On remand, the district court again granted habeas relief. The district court concluded: (1) the California Court of Appeal engaged in an issue-by-issue analysis, rather than a cumulative effect analysis; and (2) to the extent the state court actually performed a cumulative error analysis, it applied an incorrect standard — whether the errors resulted in a "serious flaw" in defendant's trial — rather than a "substantial and injurious effect" standard. This court again reversed, concluding that "[the state] court, however imperfectly, conducted cumulative error review of the trial" and remanding "for the district court to determine whether the decision was an objectively unreasonable application of [clearly established Supreme Court law]" under AEDPA. Parle v. Runnels, No. 05-16610, 177 Fed.Appx. 759, 759 (9th Cir. Apr.27, 2006) (Parle II).
The Antiterrorism and Effective Death Penalty Act of 1996 ("AEDPA"), 28 U.S.C. §§ 2241 et seq.
Following this second remand, the district court once again granted habeas relief, concluding that "[t]he erroneous evidentiary rulings . . . infected the trial with such unfairness that it rose to the level of a due-process violation." Parle III, 448 F.Supp.2d at 1171-72. Because "the [cumulative] impact of these errors is devastating to one's confidence in the reliability of the verdict," the district court held that the California Court of Appeal's "decision to the contrary was an unreasonable application of [ Chambers v. Mississippi 410 U.S. 284, 93 S.Ct. 1038, 35 L.Ed.2d 297 (1973), Krulewitch v. United States, 336 U.S. 440, 69 S.Ct. 716, 93 L.Ed. 790 (1949), and Hawkins v. United States, 358 U.S. 74, 79 S.Ct. 136, 3 L.Ed.2d 125 (1954)]." Parle III, 448 F.Supp.2d at 1172. The State timely appealed.
The district court stayed the effectiveness of its order until ninety days after all appellate proceedings become final. Id.
JURISDICTION AND STANDARD OF REVIEW
Under AEDPA, habeas relief is available only where a state court's rulings "resulted in a decision that was contrary to, or involved an unreasonable application of, clearly established federal law, as determined by the [United States] Supreme Court," 28 U.S.C. § 2254(d)(1), or were based on "an unreasonable determination of the facts," id. § 2254(d)(2). Where, as here, the state supreme court denies review of a prisoner's habeas petition without comment, we "look to the last reasoned state-court decision": in this case, that of the California Court of Appeal. Van Lynn v. Farmon, 347 F.3d 735, 738 (9th Cir. 2003).
A state court's decision involves an unreasonable application of clearly established federal law "if `the state court identifies the correct governing legal principle from [Supreme Court] decisions, but unreasonably applies that principle to the facts of the prisoner's case.'" Ramirez v. Castro, 365 F.3d 755, 762 (9th Cir. 2004) (quoting Williams v. Taylor, 529 U.S. 362, 413, 120 S.Ct. 1495, 146 L.Ed.2d 389 (2000)). The state court's application must be more than erroneous, it must be "objectively unreasonable." Lockyer v. Andrade, 538 U.S. 63, 75, 123 S.Ct. 1166, 155 L.Ed.2d 144 (2003). Finally, if a state court's decision was objectively unreasonable, we may grant habeas relief only if the error had a "substantial or injurious effect" on the verdict. Brecht v. Abrahamson, 507 U.S. 619, 637-38, 113 S.Ct. 1710, 123 L.Ed.2d 353 (1993); Parle I, 387 F.3d at 1035.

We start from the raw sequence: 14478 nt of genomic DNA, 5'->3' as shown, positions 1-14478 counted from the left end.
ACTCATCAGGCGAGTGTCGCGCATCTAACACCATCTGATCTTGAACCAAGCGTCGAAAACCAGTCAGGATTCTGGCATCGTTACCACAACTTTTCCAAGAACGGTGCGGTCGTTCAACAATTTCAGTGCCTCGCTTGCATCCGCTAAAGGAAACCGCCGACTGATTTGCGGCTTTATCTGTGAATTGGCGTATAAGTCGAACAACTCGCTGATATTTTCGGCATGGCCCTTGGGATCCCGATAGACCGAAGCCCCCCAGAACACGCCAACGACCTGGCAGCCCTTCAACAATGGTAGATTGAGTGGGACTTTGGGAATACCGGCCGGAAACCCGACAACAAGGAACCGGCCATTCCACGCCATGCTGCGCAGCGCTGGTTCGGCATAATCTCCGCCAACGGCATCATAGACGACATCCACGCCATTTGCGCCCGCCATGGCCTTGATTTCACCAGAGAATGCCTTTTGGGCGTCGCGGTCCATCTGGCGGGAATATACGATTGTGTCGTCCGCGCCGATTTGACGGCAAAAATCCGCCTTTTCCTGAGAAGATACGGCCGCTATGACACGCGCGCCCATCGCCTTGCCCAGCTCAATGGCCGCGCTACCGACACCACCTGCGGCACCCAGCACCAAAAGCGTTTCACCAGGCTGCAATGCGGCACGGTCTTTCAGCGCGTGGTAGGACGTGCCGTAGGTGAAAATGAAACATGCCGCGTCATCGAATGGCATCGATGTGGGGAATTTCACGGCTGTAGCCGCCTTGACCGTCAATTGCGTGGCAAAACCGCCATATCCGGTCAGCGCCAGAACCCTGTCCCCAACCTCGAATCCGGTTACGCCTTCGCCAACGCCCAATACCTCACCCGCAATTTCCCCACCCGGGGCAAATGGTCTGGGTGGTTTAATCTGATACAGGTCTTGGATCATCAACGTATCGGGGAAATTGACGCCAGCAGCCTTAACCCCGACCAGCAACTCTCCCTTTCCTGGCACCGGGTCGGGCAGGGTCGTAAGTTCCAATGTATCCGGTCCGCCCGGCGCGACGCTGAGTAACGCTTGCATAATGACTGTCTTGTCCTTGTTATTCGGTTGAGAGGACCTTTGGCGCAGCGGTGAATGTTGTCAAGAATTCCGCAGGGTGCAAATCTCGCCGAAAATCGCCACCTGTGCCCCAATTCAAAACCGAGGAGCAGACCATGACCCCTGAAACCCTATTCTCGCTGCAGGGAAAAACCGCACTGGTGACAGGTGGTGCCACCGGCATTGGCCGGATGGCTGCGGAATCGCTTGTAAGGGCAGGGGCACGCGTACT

Our prior holding that the state court performed cumulative error review, Parle II, 177 Fed.Appx. at 759, operates as law of the case establishing that the state court's decision was not "contrary to" clearly established Supreme Court law and prevents reconsideration of this issue, see Murdock v. Castro, 489 F.3d 1063, 1067-68 (9th Cir. 2007).
I. Clearly Established Law
A) Cumulative Error and Due Process
The Supreme Court has clearly established that the combined effect of multiple trial court errors violates due process where it renders the resulting criminal trial fundamentally unfair. Chambers, 410 U.S. at 298, 302-03, 93 S.Ct. 1038 (combined effect of individual errors "denied [Chambers] a trial in accord with traditional and fundamental standards of due process" and "deprived Chambers of a fair trial"). The cumulative effect of multiple errors can violate due process even where no single error rises to the level of a constitutional violation or would independently warrant reversal. Chambers, 410 U.S. at 290 n. 3, 93 S.Ct. 1038.
See also Montana v. Egelhoff, 518 U.S. 37, 53, 116 S.Ct. 2013, 135 L.Ed.2d 361 (1996) (stating that Chambers held that "erroneous evidentiary rulings can, in combination, rise to the level of a due process violation"); Taylor v. Kentucky, 436 U.S. 478, 487 n. 15, 98 S.Ct. 1930, 56 L.Ed.2d 468 (1978) ("[T]he cumulative effect of the potentially damaging circumstances of this case violated the due process guarantee of fundamental fairness. . . .").
Although we have never expressly stated that Chambers clearly establishes the cumulative error doctrine, we have long recognized the due process principles underlying Chambers. See, e.g., Thomas v. Hubbard, 273 F.3d 1164, 1179-80 (9th Cir. 2002) (analyzing cumulative error in AEDPA habeas petition); Whelchel v. Washington, 232 F.3d 1197, 1212 (9th Cir. 2000) (noting that cumulative error doctrine applies on pre-AEDPA habeas review); United States v. Frederick, 78 F.3d 1370, 1381 (9th Cir. 1996) (recognizing the importance of considering "the cumulative effect of multiple errors").